For Quality, Handmade Soaps, Visit The Soap Shack, Baby!

We watch as Tiffany Meek stirs the essential oils and colors into a batch of soap, then hands it to her husband James, where it shimmers iridescent as he adds the lye and begins mixing it with an immersion blender.  The soap rolls and twists and the sparkles begin to diminish.

“It’s almost ready,” he says to Tiffany. Then he turns to Trudy and me. “The lye’s really heating it up now.” He sets down the blender, picks up the pan, and slowly begins pouring it into the soap mold.  “It’ll get three to four hundred degrees.”

Tiffany moves around behind him and grabs a spatula, holding it under the fuschia colored stream, spreading it evenly.

“Here you go,” James says, handing the tipped pan to his wife. She cleans it out, then effortlessly moves out of his way as he shakes the mold a few times and steps aside. They move like a dance, well-coordinated, making each step seem effortless as they sweep around each other.

“Now I like to put some swirls in it,” Tiffany says, grabbing a whisk and gently twisting a floral pattern in the quickly hardening soap. She steps back and cocks her head slightly sideways in appraisal of her work. It passes.

“And we’re done.” She smiles as she places the whisk on the table. “That’s how we do it!”

James and Tiffany Meek started The Soap Shack in 2013 and have been making quality soaps since.

Mixing the soap

“It all started when we went to a craft fair,” James begins. “We bought some soap, and I said, ‘We could make soap better than this!’”

Tiffany laughs as she remembers the conversation. “But you know, he went home and did it! We’ve been making soaps ever since.” A drying rack sits a few feet behind Tiffany with an array of different colored soaps arcing like a rainbow on it. Shelves line the walls, filled with essential oils. Their converted bus looks and smells like soap-lovers heaven on wheels.

“People don’t trust homemade soap,” Tiffany continues. “It can dry out your skin or burn you. You have to earn their trust. That’s why I believe in making all of our soaps from scratch,” she says. “And we only use high-quality ingredients. We even have goat milk soap for those who have extra sensitive skin. It has no color and only essential oils,” she explains, her blue eyes shining above her mask. “For me, making soaps from scratch is more real.” And it shows. Each soap reflects Tiffany and James’ attention to quality and detail.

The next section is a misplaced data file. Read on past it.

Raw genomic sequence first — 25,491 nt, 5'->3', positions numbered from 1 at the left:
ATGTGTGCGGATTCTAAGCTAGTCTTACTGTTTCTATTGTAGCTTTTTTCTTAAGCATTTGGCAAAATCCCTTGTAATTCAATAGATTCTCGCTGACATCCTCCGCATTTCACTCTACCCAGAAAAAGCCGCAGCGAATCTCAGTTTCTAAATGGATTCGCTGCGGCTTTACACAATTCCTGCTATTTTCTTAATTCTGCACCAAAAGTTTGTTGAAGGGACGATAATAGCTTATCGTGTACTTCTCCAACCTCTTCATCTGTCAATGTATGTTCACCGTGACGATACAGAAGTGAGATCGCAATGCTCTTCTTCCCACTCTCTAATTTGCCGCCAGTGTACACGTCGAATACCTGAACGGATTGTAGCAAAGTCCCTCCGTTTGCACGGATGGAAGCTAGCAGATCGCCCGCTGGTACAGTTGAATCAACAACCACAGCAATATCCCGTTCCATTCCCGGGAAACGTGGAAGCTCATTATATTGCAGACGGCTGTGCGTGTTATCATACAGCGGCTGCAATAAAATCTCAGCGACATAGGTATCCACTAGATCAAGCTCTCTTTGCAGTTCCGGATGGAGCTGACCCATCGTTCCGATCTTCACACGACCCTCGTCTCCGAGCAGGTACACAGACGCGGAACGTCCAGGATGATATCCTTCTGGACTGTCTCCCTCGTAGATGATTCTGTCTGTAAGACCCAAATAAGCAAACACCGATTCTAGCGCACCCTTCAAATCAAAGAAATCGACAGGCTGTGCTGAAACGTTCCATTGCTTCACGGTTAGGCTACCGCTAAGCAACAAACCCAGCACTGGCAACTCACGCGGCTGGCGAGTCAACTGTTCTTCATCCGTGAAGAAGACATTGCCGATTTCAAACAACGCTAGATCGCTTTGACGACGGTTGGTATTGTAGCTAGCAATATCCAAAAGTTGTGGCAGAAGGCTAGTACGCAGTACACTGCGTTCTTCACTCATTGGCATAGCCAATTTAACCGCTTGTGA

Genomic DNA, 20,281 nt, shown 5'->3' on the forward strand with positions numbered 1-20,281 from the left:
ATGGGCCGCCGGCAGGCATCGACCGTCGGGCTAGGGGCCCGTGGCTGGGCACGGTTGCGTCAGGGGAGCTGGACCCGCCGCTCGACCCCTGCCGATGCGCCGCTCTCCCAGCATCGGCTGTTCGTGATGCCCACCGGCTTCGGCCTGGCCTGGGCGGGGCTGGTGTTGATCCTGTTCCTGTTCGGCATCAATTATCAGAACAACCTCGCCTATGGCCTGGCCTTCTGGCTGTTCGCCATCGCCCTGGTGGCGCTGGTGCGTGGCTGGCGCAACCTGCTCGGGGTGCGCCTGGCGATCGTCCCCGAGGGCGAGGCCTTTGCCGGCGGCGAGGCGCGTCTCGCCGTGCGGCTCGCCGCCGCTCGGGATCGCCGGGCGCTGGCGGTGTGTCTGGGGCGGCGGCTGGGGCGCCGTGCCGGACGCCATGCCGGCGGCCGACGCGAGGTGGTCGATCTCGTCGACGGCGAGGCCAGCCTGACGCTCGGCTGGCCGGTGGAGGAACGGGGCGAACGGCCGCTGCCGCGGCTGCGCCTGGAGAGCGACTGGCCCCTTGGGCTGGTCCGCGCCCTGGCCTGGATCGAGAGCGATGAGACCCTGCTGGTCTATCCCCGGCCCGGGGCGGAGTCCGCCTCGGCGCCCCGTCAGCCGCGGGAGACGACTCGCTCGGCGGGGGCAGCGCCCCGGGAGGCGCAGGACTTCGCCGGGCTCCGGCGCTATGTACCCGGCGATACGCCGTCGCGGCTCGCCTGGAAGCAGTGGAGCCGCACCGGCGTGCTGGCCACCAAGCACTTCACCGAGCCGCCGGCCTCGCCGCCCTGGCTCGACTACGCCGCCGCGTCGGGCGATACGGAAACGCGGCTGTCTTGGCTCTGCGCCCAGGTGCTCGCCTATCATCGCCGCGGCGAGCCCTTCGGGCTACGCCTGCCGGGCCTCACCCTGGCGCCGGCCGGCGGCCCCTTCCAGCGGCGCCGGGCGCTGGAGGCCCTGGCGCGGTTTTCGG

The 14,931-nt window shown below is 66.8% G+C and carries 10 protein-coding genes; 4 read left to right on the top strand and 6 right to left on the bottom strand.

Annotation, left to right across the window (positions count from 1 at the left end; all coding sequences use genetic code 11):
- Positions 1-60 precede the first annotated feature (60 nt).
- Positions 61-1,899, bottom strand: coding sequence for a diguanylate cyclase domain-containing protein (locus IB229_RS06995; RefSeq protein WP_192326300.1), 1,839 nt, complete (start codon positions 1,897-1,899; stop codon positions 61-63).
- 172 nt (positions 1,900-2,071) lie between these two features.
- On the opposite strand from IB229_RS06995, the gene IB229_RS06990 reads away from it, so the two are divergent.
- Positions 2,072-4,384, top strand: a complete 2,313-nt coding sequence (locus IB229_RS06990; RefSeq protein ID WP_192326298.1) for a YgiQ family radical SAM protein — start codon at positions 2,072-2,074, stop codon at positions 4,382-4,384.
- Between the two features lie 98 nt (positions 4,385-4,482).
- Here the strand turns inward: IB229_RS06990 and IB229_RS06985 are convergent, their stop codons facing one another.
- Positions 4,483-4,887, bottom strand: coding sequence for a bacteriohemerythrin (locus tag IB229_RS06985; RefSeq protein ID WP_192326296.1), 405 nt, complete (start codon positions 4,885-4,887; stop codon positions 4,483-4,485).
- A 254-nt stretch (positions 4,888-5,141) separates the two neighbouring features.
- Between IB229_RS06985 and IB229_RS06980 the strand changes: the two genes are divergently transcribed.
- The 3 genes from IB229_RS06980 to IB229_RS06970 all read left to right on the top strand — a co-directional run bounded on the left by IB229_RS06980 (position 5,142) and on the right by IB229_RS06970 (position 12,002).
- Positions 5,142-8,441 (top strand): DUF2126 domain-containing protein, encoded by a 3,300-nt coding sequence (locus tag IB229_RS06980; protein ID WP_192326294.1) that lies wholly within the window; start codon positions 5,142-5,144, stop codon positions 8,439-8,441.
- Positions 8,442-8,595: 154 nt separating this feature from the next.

“Would you like to see to see our goats?” asks James, a hint of excitement in his voice. “They’re pedigree Nigerian Dwarfs.”

“Sure!” we reply. We step down the steep bus stairs and make our way towards the goat pen.

“Here’s the source of goat’s milk for our soap,” James explains as he opens the gate. “This is Blue.” He greets a sweet, blue-eyed goat. “And here’s Tinkerbell. She’s pregnant and due in January.” Both James and Tiffany chat with their ladyfriends for a bit before leading us over to the other pen where the males live.

 “We have the guys separated from the girls right now because they’re in rut and a bit rowdy,” Tiffany explains. “Dumbledore, stop,” she kindly says as one goat head-butts the other, and the small goats tussle for a few seconds.

As we wander back to our car, we get to meet their pet turkeys. “This is Snood,” Tiffany explains as a curious bird wanders over to us. “We were going to have one for Thanksgiving,” Tiffany sighs, “but I never knew how friendly they were.”

The goats and turkeys escort us back towards the gate while Tiffany runs off to get some soaps.  As we chat with James, Blue nibbles on the side of my boot, just to make sure I’m not wearing any food. I give her a scratch behind the ears.

“Here you go,” Tiffany returns with a bag in hand and a smile in her eyes. The bag’s filled with liquid soaps, hand soaps, lotions, and bath bombs, all scented differently: Lavender, Gin and Tonic, Dragon’s Blood, Lemon Verbena.

“Thank you,” I smile as we say our goodbyes and head to our car.

“Have a great day,” Tiffany and James wave as we leave, then head up the hill to their home, turkeys and goats following behind.

To enjoy some of The Soap Shack’s incredible handmade soaps, visit their website at thesoapshackbaby.com.

Trudy and David Wakefield

Trudy and David Wakefield started The Bloom in 2018 to showcase the best parts of Lake County and to provide a local outlet for community events, arts, music, and writing.

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